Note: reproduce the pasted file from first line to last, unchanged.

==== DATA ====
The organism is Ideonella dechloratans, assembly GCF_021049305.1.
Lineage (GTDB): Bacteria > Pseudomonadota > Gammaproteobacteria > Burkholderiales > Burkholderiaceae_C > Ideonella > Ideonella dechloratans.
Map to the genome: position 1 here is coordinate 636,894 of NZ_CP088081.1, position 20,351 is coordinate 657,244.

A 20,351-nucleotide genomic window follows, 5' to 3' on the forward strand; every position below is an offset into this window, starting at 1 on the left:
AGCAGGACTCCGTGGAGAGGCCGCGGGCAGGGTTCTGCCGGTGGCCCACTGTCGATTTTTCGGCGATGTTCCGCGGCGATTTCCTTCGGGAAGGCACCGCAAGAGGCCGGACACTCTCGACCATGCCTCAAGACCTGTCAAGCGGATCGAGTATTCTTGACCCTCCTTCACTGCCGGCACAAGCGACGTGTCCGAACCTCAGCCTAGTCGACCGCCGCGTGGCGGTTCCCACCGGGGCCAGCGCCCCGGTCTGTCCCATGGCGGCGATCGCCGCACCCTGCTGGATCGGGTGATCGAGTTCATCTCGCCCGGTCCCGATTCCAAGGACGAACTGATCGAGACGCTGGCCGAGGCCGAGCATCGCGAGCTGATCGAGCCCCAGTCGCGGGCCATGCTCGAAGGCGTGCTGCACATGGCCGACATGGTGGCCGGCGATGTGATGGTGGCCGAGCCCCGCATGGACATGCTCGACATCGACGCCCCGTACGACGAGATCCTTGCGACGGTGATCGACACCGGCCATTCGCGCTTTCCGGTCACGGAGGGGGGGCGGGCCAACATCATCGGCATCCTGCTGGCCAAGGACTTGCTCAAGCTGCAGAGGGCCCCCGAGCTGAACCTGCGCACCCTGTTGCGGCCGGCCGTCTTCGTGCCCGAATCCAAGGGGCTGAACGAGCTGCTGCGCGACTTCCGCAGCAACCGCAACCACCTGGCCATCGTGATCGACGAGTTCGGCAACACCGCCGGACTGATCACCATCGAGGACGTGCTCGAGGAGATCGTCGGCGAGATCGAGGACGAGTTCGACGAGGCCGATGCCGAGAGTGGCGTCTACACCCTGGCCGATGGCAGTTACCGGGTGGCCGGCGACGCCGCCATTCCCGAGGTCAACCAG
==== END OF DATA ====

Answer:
The organism is Ideonella dechloratans, assembly GCF_021049305.1.
Lineage (GTDB): Bacteria > Pseudomonadota > Gammaproteobacteria > Burkholderiales > Burkholderiaceae_C > Ideonella > Ideonella dechloratans.
Map to the genome: position 1 here is coordinate 636,894 of NZ_CP088081.1, position 20,351 is coordinate 657,244.

A 20,351-nucleotide genomic window follows, 5' to 3' on the forward strand; every position below is an offset into this window, starting at 1 on the left:
AGCAGGACTCCGTGGAGAGGCCGCGGGCAGGGTTCTGCCGGTGGCCCACTGTCGATTTTTCGGCGATGTTCCGCGGCGATTTCCTTCGGGAAGGCACCGCAAGAGGCCGGACACTCTCGACCATGCCTCAAGACCTGTCAAGCGGATCGAGTATTCTTGACCCTCCTTCACTGCCGGCACAAGCGACGTGTCCGAACCTCAGCCTAGTCGACCGCCGCGTGGCGGTTCCCACCGGGGCCAGCGCCCCGGTCTGTCCCATGGCGGCGATCGCCGCACCCTGCTGGATCGGGTGATCGAGTTCATCTCGCCCGGTCCCGATTCCAAGGACGAACTGATCGAGACGCTGGCCGAGGCCGAGCATCGCGAGCTGATCGAGCCCCAGTCGCGGGCCATGCTCGAAGGCGTGCTGCACATGGCCGACATGGTGGCCGGCGATGTGATGGTGGCCGAGCCCCGCATGGACATGCTCGACATCGACGCCCCGTACGACGAGATCCTTGCGACGGTGATCGACACCGGCCATTCGCGCTTTCCGGTCACGGAGGGGGGGCGGGCCAACATCATCGGCATCCTGCTGGCCAAGGACTTGCTCAAGCTGCAGAGGGCCCCCGAGCTGAACCTGCGCACCCTGTTGCGGCCGGCCGTCTTCGTGCCCGAATCCAAGGGGCTGAACGAGCTGCTGCGCGACTTCCGCAGCAACCGCAACCACCTGGCCATCGTGATCGACGAGTTCGGCAACACCGCCGGACTGATCACCATCGAGGACGTGCTCGAGGAGATCGTCGGCGAGATCGAGGACGAGTTCGACGAGGCCGATGCCGAGAGTGGCGTCTACACCCTGGCCGATGGCAGTTACCGGGTGGCCGGCGACGCCGCCATTCCCGAGGTCAACCAG